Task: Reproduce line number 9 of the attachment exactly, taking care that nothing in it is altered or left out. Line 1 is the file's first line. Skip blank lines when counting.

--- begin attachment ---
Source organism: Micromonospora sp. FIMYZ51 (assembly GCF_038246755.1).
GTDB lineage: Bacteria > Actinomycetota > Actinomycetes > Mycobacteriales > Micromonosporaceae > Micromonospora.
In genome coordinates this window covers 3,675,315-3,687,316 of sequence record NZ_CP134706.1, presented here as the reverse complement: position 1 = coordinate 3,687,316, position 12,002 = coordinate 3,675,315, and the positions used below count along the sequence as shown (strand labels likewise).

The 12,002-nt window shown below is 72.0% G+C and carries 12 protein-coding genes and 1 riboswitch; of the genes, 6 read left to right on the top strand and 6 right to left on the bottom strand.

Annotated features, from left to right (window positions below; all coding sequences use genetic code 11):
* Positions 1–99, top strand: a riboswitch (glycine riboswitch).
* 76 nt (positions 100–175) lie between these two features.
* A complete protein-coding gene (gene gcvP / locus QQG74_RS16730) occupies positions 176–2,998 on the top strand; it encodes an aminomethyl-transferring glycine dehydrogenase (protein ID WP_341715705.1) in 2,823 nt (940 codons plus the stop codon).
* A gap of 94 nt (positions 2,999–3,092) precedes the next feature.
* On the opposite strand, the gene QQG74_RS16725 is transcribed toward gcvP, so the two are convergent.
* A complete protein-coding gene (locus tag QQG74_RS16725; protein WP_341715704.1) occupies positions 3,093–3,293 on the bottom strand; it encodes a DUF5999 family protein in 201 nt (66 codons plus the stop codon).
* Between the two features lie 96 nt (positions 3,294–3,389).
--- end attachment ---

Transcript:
* A gap of 94 nt (positions 2,999–3,092) precedes the next feature.